If you really want to make your product a success, then leave enough time and resources for launching it properly and engage professionals to help you if possible.
The inventor falls in love with the product and resists any changes
If no one on your team is willing to accept criticism about their work, then you're going to have trouble identifying flaws that need fixing before it's too late.
It starts with the inventor but eventually carries over into everyone else involved in the project. If no one is willing to put the product out there and accept that it may not be perfect, then you're going to have issues getting through the launch phase.
Even if you think all your ideas are great, don't fall in love with them so much that you refuse to cut anything that isn't working 100%. You need to be open about what your product does well and what it doesn't in order to make the changes that will surely come up.
An inventor fails to develop a clear marketing strategy
It's important for you to know exactly who you're selling your product to, where they shop and how much they pay for things. In other words, you need to know your target market as we've already mentioned. There's a fine line between knowing who your customer is and letting that information dictate what you do as an organization.
For example, you might want to know as much as possible about the target market as facts and figures (i.e., their income level) rather than trying to figure out what they like based on intuition or even guesses. At the same time, you don't want to develop a marketing strategy that's too narrow or specific since it can limit your potential unless done right.
Marketing is often introduced to an idea long after the development begins
While every product has some kind of intended use, the chances are good that you didn't think of everything. In fact, there may have been a lot of things involved in the product design that you simply couldn't have realized until the initial development was finished and you got down to actually using it yourself, i.e. eating your own dog food, as the saying goes.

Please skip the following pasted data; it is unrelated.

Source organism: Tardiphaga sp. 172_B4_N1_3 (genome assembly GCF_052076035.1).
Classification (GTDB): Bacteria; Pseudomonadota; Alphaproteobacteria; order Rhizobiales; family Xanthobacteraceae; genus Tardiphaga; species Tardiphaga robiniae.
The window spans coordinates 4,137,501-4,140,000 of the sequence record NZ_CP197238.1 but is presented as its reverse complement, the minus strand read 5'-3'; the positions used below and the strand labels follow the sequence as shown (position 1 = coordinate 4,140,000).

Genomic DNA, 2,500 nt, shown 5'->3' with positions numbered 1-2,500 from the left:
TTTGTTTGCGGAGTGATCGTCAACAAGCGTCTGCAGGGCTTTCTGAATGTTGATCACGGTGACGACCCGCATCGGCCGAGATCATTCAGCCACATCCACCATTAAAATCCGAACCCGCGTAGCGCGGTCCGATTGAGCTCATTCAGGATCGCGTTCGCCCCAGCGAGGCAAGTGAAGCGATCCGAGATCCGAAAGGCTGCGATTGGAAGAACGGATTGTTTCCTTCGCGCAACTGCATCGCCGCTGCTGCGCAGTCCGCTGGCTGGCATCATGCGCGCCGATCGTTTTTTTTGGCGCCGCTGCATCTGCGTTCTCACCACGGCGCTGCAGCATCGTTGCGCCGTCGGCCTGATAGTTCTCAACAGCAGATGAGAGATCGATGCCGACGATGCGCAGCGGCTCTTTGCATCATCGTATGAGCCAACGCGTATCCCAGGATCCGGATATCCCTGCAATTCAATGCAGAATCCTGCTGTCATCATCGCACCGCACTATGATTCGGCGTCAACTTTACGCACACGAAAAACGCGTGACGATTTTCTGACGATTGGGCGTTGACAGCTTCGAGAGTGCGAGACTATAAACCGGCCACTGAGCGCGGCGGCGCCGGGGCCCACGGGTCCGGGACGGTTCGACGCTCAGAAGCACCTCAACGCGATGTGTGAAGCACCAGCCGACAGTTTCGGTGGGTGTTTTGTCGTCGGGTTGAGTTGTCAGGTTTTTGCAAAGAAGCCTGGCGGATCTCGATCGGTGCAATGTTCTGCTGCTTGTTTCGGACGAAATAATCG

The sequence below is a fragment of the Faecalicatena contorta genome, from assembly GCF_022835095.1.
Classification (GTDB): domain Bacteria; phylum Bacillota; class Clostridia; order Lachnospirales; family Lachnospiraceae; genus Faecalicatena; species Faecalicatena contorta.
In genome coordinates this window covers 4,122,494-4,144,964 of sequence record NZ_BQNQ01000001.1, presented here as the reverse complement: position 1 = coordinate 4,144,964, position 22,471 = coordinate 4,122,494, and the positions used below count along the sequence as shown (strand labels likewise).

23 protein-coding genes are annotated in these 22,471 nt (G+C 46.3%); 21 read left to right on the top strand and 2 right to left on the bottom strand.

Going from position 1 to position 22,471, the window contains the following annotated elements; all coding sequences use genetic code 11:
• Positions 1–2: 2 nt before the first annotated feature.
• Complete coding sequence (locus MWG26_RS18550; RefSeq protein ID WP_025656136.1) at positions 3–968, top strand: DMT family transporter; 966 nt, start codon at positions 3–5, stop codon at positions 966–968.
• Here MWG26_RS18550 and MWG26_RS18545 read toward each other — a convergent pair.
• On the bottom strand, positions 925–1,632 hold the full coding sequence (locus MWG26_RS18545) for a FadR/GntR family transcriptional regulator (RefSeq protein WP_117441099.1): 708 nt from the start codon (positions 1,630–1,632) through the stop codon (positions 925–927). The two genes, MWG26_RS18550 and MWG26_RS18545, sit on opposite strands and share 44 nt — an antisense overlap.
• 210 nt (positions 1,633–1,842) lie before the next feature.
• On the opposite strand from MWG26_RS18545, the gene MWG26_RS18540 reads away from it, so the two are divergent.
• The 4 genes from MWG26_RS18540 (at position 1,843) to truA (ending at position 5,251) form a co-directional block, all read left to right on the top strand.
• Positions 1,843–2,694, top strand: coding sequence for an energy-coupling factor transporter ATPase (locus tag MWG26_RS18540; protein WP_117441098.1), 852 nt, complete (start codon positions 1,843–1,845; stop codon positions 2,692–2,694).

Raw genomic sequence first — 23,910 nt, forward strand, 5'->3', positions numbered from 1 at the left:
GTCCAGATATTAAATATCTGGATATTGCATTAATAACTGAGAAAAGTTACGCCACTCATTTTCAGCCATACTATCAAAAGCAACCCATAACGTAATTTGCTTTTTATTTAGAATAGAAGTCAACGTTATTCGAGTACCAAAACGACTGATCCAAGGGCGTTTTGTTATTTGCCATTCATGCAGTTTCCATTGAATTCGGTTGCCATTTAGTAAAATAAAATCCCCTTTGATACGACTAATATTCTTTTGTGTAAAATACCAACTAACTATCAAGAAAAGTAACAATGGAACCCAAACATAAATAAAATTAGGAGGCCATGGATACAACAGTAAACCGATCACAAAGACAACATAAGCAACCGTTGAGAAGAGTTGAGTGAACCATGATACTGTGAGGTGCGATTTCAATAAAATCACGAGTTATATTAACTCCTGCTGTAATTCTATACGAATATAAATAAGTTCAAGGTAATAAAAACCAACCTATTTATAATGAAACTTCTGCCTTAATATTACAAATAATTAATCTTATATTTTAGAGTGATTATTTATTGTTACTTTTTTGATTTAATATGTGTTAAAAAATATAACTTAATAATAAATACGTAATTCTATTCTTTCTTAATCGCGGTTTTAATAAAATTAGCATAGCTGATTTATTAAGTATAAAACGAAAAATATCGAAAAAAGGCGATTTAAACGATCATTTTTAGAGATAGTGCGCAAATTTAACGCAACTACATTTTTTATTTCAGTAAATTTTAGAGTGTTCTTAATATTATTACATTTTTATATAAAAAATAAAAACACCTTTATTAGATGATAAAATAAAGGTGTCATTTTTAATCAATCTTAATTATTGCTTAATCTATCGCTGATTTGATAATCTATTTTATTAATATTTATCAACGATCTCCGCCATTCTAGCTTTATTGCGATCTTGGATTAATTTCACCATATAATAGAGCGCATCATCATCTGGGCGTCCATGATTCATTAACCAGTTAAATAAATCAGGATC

No matter how wonderful your product may be, you're going to miss something and that's why it's important to start marketing early and often. Sure, you don't want to overwhelm yourself with too many details or options too quickly, but you can also afford to take a step back and consider different approaches as time permits.
Whatever you do, avoid that trap of focusing on the development work and then trying to add marketing in at the very end when your product is nearly finished or even after it's already been launched.
Putting all of this together: If companies don't succeed at launching their products, it's because they either spent too much time developing them or not enough. Either way, they end up with a finished product that doesn't really have a market in place and not enough time or money to fix it.
Inventors must be willing to make whatever changes necessary in order for the product to succeed at launch, then establish an active marketing strategy long before sending anything into production. A company's marketing and product development departments must work together from the start rather than waiting until it's almost too late.
In other words, you need to be open about what your product does well and what it doesn't in order to make the changes that will surely come up.